We began to wrestle on the ground and I outmaneuvered him and was soon sitting on his chest and pinning his arms and shoulders. All the kids were gathered around by then, shouting encouragement.
It was just like in the movies.
Herman and I were “on the screen” and the others were the spectators.
In my mind, Herman was wearing a black hat and had a black stubbly beard. I was wearing a white hat. Herman was the villain. I was the hero.
All that was missing was the popcorn.
Herman was blubbering in his humiliation. “Lemme up. Lemme up.”
“I’ll let you up if you promise never to bully anyone else ever again,” I declared triumphantly. “Say ‘Give,'” I ordered.
Herman squirmed under me, struggled a bit more and then realized he’d been beaten. “Give,” he grunted.
I let him up and he darted into his house.
But the next day Herman caught me unawares on the street with a barrage of pebbles he’d gathered. His aim was poor and I managed to retreat into the narrow walkway between our house and number 39 without getting hit.
There I took shelter as Herman continued to pelt his stones at me each time I peeked out from the walkway.
The space between the two houses was barely wide enough for a broadshouldered man to walk through. Herman would not storm my hiding place because anyone who came into that space presented a target you couldn’t miss.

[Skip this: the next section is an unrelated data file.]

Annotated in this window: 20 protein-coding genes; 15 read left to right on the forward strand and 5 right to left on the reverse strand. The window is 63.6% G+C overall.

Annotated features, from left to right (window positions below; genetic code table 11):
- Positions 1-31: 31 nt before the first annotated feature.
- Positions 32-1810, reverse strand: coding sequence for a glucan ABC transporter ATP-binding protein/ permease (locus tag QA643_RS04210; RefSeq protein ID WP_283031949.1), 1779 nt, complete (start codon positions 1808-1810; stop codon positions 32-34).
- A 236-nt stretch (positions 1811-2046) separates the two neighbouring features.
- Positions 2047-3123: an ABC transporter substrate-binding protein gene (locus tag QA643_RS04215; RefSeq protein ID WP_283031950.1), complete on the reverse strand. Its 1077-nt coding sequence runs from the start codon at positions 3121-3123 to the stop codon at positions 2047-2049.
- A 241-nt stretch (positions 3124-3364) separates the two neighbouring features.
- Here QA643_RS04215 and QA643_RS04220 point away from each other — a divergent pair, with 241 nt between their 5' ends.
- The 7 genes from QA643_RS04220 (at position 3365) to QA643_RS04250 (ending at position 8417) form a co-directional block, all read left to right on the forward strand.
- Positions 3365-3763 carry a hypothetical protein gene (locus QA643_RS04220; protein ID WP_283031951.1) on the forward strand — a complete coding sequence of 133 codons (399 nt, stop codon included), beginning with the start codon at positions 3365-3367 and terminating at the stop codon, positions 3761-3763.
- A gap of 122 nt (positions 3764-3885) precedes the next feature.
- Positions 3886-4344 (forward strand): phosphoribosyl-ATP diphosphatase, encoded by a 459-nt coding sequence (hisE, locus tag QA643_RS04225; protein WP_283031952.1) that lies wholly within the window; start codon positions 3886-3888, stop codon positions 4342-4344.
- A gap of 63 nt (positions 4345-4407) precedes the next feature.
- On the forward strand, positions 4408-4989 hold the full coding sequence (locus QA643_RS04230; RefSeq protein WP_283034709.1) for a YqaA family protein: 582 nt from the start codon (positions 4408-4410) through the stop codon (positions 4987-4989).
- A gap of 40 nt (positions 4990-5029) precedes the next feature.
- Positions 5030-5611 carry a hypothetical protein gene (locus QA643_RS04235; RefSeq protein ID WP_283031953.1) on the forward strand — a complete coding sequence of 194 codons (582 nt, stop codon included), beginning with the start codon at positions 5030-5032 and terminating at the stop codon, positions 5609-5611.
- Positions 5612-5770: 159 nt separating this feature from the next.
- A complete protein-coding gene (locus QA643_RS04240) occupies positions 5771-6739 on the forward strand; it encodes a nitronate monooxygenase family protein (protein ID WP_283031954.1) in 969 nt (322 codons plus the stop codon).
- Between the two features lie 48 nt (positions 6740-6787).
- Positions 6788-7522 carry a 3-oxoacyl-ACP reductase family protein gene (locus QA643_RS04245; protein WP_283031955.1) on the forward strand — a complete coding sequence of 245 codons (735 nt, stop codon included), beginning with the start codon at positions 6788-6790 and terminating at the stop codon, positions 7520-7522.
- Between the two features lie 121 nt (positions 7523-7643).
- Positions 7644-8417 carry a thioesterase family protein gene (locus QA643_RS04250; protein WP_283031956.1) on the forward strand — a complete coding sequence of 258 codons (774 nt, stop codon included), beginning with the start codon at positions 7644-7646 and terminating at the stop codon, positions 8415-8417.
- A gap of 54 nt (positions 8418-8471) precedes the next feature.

From behind the wide black trunk of the maple tree in our front yard Herman just kept whipping stones at me every time I poked my head out to see if he was still there.
When I first ran into the walkway I had no pebbles to throw back, but soon I collected all the ammunition I needed from the stones Herman had thrown at me. After missing their mark, his stones had ricocheted from number 39 to number 37 and back, from side to side of the walkway, until their momentum was spent.
Now I was ready to fight back.
I peeked out two or three times more, timing Herman’s response as he came out from behind the tree in order to rifle his stones at me. I selected a good flat pebble with just the right heft and weight to it to hurl back at Herman.
The next time I looked out from the narrow walkway, I stepped out and was well into my throwing motion as Herman exposed himself to throw at me. I pitched a perfect strike, hitting Herman squarely in the middle of the forehead before he even released his stone.
Herman dropped his stone and his remaining ammunition as well and set up a howling that brought the neighbors outside, asking, “Hey, what happened?”
Herman fled home, defeated again.
But this was not the end of the Herman story.
Later that afternoon, Louie came running to me all out of breath and gasped: “Herman’s got a knife. He’s coming after you. He said he’s gonna kill you.”